Estimated reading time: 6 minutes
Christopher Moore regales us with a strange and very unusual story that takes us into the heart of a small-time American town in California. Little do its idiosyncratic citizens suspect, their lives are about to be turned upside down and inside out with the arrival of a young man in his 20s, who 70 years ago made a pact with a demon to become an immortal… a demon that remains with him to this very day. Though the reluctant master can sometimes control the demon, the latter becomes more erratic as he gets hungrier… and what better buffet for a demon than a town full of people?
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The Impracticality of Demonic Immortality According to Christopher Moore
Christopher Moore has garnered a reputation for himself as a witty and imaginative author who strays from the beaten path and tries to bring us something unique and original with every book he writes. Today he has developed his style into something quite concrete and polished, but it’s always interesting to go back in time a little and see how those authors began what turned out to be prolific careers… and in this case it all started with Practical Demonkeeping, his very first published work and start of a Pine Cove trilogy.
Confirming his offbeat style right off the bat, Moore takes us into a small Californian town populated by a number of idiosyncratic denizens whose lives are eventful, but still more or less normal. Or at least they were, until the arrival of Travis and Catch in town. The former is a 20-year-old young man who, seventy years ago, received the gift (or is it a curse?) of immortality. The latter, Catch, is a big green demon that loves to feast on human beings. The two were bound by the Seal of Solomon seven decades ago, and neither knows how to break it, something they would love to do as their bond is becoming tiresome for the both of them.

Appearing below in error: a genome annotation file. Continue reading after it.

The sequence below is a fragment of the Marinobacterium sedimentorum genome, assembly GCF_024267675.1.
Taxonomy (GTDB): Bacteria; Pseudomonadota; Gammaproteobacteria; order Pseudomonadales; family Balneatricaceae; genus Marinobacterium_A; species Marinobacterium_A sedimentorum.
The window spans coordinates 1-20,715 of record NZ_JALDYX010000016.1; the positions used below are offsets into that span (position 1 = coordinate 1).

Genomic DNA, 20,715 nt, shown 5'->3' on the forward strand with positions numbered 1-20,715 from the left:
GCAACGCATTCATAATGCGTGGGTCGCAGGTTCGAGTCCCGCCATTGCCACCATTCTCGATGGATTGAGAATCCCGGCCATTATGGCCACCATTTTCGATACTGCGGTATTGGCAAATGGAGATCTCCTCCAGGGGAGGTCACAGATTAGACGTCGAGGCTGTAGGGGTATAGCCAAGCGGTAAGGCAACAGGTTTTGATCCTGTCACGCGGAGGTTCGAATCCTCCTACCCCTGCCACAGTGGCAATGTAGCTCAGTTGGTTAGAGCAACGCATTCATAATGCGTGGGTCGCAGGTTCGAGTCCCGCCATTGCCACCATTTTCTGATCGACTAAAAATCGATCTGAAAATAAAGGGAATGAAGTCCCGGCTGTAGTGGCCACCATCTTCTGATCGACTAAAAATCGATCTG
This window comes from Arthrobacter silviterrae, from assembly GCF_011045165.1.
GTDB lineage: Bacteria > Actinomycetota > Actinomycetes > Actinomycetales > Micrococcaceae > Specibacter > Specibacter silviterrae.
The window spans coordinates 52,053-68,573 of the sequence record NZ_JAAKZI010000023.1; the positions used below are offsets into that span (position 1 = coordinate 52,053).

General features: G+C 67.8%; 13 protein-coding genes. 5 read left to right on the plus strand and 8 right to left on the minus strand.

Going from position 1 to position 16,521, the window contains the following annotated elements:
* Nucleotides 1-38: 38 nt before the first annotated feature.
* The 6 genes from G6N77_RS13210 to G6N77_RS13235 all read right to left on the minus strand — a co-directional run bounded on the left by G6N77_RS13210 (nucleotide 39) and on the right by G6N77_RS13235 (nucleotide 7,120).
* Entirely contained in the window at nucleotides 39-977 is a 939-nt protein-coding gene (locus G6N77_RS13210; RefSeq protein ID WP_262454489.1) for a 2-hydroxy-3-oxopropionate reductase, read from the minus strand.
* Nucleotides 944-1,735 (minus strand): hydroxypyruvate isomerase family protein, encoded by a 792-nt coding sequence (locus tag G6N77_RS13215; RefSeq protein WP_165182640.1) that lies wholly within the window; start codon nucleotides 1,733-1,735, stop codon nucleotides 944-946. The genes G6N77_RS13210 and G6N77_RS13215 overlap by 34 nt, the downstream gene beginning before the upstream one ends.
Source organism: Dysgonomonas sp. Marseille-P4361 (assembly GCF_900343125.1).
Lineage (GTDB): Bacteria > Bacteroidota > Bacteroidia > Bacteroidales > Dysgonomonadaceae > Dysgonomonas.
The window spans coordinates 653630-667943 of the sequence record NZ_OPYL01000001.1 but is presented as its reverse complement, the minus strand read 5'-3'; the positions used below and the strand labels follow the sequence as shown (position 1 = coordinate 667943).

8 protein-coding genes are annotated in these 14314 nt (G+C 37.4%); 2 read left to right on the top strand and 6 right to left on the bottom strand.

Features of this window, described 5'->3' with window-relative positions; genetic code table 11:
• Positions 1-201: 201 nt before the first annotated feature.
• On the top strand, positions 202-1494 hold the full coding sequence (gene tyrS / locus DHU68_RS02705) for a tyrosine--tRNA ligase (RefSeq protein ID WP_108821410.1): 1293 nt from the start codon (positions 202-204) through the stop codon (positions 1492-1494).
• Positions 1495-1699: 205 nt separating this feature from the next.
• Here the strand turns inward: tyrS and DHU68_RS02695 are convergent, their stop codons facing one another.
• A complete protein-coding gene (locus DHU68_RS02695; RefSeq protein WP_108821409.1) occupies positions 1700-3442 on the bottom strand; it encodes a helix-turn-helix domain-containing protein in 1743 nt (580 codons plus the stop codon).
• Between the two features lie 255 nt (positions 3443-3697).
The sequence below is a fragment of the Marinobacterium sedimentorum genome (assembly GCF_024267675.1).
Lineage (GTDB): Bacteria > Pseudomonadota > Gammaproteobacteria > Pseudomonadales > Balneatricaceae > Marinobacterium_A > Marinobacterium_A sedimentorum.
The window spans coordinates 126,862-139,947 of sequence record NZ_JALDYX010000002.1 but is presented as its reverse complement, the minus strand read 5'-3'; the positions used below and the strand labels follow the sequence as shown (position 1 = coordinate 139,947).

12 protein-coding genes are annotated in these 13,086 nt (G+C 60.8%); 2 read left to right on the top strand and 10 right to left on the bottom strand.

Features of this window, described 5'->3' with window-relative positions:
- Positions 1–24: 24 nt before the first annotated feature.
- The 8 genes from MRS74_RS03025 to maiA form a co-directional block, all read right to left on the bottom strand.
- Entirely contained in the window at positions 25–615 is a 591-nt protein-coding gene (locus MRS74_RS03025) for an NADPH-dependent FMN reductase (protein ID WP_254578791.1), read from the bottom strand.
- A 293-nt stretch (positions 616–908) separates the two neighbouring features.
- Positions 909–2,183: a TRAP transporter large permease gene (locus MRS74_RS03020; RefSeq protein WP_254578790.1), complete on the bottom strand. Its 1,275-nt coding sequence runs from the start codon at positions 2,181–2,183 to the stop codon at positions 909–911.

For the moment, Travis manages to keep catch strictly on a diet of criminals, but as the demon grows hungrier he becomes harder and harder to control… and in front of him is an entire little town filled with tasty little people, a better buffet than any demon could wish for. And so, we witness the strange struggle faced in this tiny microcosm of the universe as an immortal master tries his best to keep his human-eating immortality-dealing demonic pet under control… and unbeknownst to them, an old genie is joining the mayhem.
Staying Off the Beaten Track
As you can already tell from that very brief summary, Practical Demonkeeping is not your average kind of book and is a bit difficult to define in terms of genre. There are many elements at work here, namely comedy and horror, often complementing each other but never straying outright in either direction. The atmosphere is an ever-shifting one depending on the scene and strives to put the reader through the entire spectrum of emotions.
We laugh, cry, wonder, get surprised, confused, tense, relaxed… in short, it’s a rollercoaster ride that differentiates itself from the rest of literature due to the fact that Christopher Moore didn’t seek to restrict himself to one particular genre. Now, I have to say that having this smorgasbord of themes and feelings doesn’t exactly always work out in the book’s favor, as a few scenes feel either sudden, out of place, or just plain confusing.